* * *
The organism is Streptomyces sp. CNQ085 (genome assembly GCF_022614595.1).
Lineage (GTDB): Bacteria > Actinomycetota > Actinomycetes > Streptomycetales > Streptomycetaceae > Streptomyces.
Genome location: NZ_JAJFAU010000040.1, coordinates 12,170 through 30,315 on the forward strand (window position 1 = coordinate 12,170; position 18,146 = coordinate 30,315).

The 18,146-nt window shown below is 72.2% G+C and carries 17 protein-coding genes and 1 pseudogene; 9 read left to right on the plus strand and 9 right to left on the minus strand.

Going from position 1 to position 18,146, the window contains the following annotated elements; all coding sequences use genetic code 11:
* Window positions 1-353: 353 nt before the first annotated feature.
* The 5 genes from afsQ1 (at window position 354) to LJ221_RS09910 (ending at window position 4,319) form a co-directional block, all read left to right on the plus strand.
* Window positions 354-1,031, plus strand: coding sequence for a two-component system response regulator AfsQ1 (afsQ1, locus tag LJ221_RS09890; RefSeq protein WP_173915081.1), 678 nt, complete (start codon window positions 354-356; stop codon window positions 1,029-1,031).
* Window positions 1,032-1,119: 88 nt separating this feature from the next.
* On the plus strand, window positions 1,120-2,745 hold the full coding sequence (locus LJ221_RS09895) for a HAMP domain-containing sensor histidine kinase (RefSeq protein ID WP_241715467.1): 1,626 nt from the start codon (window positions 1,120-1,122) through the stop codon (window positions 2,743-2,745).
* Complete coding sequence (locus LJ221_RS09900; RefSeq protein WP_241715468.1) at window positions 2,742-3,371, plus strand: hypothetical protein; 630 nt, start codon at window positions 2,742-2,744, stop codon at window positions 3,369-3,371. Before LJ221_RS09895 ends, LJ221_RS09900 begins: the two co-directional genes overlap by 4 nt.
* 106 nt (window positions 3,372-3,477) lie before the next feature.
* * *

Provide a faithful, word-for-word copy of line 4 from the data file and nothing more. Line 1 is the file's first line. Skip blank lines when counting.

The 18,146-nt window shown below is 72.2% G+C and carries 17 protein-coding genes and 1 pseudogene; 9 read left to right on the plus strand and 9 right to left on the minus strand.